According to court filings, a search and seizure operation was conducted last March 5 on three local businesses: Treasure on Pallets, Deal Zone, and CD Land. The operation was conducted on grounds of money laundering and racketeering.
All of the businesses are reportedly owned by a divorced couple residing in Lafayette. The couple is suspected of forgery, money laundering, theft, and perjury. Using these allegations, local authorities seized about $200,000 in cash together with other unspecified property from their businesses. Authorities have also requested a freeze on assets in their bank accounts that amount to at least $40,000. The forfeiture documents don’t say which of the alleged crimes are related to the property police want to seize. The Lafayette couple has so far not been charged with any offense.
This is not uncommon in Indiana. Even though the state’s forfeiture laws earned a B+ from libertarian nonprofit Institute for Justice, placing them higher than many other states, they is still some controversy. For instance, no conviction is required before authorities can perform a forfeiture; the legal threshold for seizing property only requires a preponderance of evidence that the property is connected to a crime. This means that people can have their property or funds taken without an arrest.
Property owners also have no right to legal representation, which means they have to enlist legal aid themselves if they decide to challenge the seizure. This discourages most property owners from pursuing their assets because the recovery process is a time-consuming and costly venture.
The redeeming factor of Indiana’s forfeiture laws is the strict requirement for how forfeiture revenue can be spent. Authorities don’t get to keep the profit from asset seizures like in other states; they have to donate the proceeds to a state school fund. Another positive thing about the current laws, advocates of reform say, is the requirement for authorities to provide reports and records of all forfeitures performed annually.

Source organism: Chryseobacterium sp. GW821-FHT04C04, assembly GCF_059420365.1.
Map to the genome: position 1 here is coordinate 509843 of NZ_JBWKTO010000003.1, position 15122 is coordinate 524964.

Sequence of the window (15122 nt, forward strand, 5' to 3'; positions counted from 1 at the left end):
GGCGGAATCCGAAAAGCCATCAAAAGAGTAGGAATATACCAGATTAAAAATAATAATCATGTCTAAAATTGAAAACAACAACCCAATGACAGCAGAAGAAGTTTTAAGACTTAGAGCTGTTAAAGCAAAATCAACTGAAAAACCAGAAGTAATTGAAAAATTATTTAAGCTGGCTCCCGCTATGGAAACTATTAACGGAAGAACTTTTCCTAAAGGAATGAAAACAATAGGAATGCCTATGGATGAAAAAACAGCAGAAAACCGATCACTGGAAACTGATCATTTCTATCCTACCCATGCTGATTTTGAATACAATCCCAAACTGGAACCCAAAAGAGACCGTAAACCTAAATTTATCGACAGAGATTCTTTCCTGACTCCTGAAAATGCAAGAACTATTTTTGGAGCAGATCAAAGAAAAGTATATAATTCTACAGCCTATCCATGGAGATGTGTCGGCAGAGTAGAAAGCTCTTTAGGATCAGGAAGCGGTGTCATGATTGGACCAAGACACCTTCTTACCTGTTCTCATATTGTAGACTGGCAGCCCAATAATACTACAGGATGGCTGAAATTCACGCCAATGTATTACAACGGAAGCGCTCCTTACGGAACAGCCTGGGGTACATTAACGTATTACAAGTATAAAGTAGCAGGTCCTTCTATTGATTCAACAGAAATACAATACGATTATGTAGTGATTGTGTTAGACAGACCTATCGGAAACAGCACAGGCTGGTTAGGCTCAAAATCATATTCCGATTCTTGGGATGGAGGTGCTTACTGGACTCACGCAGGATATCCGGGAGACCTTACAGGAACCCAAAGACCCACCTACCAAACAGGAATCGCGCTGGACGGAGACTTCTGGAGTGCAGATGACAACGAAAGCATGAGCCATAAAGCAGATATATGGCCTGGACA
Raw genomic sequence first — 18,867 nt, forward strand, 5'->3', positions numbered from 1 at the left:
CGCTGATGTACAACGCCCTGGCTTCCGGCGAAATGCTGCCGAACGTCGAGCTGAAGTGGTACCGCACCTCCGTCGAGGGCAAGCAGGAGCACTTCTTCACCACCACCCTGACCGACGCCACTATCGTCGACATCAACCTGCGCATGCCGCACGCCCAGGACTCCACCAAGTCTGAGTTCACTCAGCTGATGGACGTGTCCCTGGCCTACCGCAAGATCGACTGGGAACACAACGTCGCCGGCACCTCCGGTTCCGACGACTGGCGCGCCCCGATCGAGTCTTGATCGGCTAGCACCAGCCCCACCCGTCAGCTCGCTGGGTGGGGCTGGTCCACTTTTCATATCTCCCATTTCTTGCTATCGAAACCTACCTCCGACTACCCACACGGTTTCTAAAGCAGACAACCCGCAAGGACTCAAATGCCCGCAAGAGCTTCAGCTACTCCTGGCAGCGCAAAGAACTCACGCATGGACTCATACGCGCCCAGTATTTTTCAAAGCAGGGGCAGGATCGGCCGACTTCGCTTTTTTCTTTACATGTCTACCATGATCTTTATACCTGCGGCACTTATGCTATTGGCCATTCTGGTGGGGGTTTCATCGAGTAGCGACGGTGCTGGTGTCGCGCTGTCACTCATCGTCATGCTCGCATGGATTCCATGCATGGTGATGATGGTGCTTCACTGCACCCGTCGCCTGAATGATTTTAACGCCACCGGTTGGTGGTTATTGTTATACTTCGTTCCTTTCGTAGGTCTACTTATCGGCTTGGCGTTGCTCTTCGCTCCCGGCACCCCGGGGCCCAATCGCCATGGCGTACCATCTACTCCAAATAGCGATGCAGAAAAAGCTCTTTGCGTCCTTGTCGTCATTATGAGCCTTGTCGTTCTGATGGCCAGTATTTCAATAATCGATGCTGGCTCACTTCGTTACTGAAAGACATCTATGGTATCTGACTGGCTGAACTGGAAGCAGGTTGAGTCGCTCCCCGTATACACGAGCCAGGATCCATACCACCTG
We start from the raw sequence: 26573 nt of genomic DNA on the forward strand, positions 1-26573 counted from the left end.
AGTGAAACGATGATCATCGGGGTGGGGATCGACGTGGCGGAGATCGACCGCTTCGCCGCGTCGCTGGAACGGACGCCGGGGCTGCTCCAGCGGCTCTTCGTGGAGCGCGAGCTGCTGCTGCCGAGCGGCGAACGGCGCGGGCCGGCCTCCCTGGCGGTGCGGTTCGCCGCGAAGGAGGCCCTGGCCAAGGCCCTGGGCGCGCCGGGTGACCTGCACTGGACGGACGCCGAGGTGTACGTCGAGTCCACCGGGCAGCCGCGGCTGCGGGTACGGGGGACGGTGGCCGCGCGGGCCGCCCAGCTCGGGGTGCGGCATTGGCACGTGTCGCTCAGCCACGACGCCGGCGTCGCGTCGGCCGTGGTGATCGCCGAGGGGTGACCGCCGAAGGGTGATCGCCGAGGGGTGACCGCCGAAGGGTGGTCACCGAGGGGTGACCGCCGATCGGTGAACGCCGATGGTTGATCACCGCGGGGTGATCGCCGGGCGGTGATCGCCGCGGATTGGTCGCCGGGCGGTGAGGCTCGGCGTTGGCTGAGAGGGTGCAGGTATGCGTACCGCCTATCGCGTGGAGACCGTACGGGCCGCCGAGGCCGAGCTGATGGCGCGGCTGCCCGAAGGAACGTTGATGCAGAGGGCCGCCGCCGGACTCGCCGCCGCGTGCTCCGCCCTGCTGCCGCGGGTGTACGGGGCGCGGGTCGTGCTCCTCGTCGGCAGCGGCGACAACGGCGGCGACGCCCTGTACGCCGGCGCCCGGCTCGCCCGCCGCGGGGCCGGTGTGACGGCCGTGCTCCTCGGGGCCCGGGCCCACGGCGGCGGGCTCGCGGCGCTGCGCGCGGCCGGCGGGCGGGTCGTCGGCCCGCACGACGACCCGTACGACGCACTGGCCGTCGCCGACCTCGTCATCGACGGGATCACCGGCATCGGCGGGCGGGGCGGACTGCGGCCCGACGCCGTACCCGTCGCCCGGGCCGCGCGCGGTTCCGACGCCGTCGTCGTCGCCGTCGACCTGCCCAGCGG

However, despite these requirements, a current loophole gives law enforcement agencies a way to profit from civil asset forfeiture. The law allows them a cut of the proceeds for their operation costs. Authorities abuse this provision by conducting more forfeitures to increase their operational funding. The system basically incentivizes asset seizures.
Under current Indiana law, cases like the recent $200,000 seizure are allowed to happen. Authorities can ask for approval for the forfeiture without even charging the property owners. Police don’t even need to outline their allegations in court documents to request approval.
Asset forfeiture can happen to anyone. If a state or federal agency has seized your rightful property using forfeiture, then you should consult an attorney. An experienced civil forfeiture lawyer can lay out your options and help you navigate the justice system as you attempt to get your property back.
Nationwide Federal Civil Asset Forfeiture Attorney
Has law enforcement taken your property using civil forfeiture? Contact Brian Silber, P.A. to set up a free initial consultation and get the assistance of a nationwide federal civil asset forfeiture attorney.
Source: 4.5.21 Forfeiture lawsuit filed against owners of Deal Zone, other businesses.pdf